8. Learn the underlying principle of concepts.

Learning how to apply a concept to a problem set is one thing, but learning the underlying principle of the concept is another. Once you understand the underlying principle of the concept, when you understand why it is done that way and why it works, you will begin to truly understand the concept in its most abstract form. Understanding concepts in its most abstract forms allows you to commit it better to memory, know exactly when the method is applied, and allows you to apply it to concepts in everyday life and not just problem sets within the book. When you get to the point of understanding how and why a concept works, that is when you begin to approach true mastery.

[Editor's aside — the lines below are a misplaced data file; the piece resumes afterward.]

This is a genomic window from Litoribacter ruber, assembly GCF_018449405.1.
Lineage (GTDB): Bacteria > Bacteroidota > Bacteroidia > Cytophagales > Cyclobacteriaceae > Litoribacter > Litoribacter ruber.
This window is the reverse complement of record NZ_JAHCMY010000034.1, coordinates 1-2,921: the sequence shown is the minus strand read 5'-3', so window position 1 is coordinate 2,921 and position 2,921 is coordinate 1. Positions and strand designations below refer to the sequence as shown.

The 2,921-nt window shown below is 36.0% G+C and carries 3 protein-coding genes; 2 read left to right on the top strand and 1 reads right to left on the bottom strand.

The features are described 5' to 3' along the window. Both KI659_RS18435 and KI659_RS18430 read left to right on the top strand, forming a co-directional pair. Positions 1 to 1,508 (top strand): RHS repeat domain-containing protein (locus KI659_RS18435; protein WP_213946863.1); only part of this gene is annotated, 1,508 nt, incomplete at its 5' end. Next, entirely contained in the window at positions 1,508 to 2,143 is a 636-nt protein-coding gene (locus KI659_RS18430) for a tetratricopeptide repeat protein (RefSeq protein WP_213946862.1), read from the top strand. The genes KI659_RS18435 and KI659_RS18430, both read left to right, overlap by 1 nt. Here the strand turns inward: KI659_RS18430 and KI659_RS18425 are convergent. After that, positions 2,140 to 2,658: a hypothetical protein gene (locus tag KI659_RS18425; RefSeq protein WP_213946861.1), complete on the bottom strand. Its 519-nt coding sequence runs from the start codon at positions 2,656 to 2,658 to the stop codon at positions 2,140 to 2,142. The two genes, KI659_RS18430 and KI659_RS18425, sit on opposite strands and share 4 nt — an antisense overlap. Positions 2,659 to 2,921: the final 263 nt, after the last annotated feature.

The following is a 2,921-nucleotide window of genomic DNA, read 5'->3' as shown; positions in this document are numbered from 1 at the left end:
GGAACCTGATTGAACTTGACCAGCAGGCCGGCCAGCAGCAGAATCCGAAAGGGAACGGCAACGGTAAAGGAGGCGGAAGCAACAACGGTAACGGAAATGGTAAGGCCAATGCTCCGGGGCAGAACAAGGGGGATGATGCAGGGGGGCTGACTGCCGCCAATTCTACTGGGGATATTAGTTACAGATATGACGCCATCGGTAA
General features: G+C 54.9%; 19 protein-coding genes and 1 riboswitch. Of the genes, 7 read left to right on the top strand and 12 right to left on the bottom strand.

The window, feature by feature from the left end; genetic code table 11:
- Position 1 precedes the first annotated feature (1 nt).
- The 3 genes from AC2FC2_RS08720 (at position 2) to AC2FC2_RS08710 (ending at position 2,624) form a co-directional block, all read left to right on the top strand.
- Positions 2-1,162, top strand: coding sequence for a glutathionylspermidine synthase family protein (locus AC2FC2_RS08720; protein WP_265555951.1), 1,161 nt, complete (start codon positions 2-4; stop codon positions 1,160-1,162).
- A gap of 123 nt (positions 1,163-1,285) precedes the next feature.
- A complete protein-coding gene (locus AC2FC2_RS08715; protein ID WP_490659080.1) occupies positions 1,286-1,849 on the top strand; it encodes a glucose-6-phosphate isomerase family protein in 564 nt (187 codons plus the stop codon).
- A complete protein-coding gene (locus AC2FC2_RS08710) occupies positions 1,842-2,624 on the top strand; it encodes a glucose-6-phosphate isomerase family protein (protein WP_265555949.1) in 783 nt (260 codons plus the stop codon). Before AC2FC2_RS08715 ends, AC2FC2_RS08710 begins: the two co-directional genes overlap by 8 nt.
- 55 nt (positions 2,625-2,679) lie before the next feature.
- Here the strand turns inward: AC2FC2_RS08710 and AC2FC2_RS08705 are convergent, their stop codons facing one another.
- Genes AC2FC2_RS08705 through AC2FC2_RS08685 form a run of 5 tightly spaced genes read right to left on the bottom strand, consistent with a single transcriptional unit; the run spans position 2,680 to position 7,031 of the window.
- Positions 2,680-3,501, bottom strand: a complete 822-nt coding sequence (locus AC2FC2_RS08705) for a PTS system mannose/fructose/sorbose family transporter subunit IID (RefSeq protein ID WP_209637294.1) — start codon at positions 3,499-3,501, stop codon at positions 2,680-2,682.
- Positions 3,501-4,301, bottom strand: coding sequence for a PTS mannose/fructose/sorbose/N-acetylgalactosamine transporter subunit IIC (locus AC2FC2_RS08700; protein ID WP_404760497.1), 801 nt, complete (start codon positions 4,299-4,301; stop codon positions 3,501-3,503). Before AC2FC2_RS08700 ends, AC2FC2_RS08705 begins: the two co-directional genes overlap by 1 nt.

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Follow these 8 tips and you will probably get more out of Math and Science than the first time you learned it.

 

About the author

Tri

Netflix enthusiast, horrible speller, jiujitsu hobbyist, weekend drinker, and occasional poker player. Favorite quote is "[o]ut of suffering have emerged the strongest souls; the most massive characters are seared with scars."

1 comment
Z - June 18, 2015

The ideas discussed above are also covered in the excellent book, Make It Stick, by pyschologists Henry Roediger and Mark McDaniel (Washington U, St. Louis). The secret is spaced retrieval practice interleaved with other topics. This will help mitigate the effects of the Ebbinghaus Forgetting Curve that is shown above.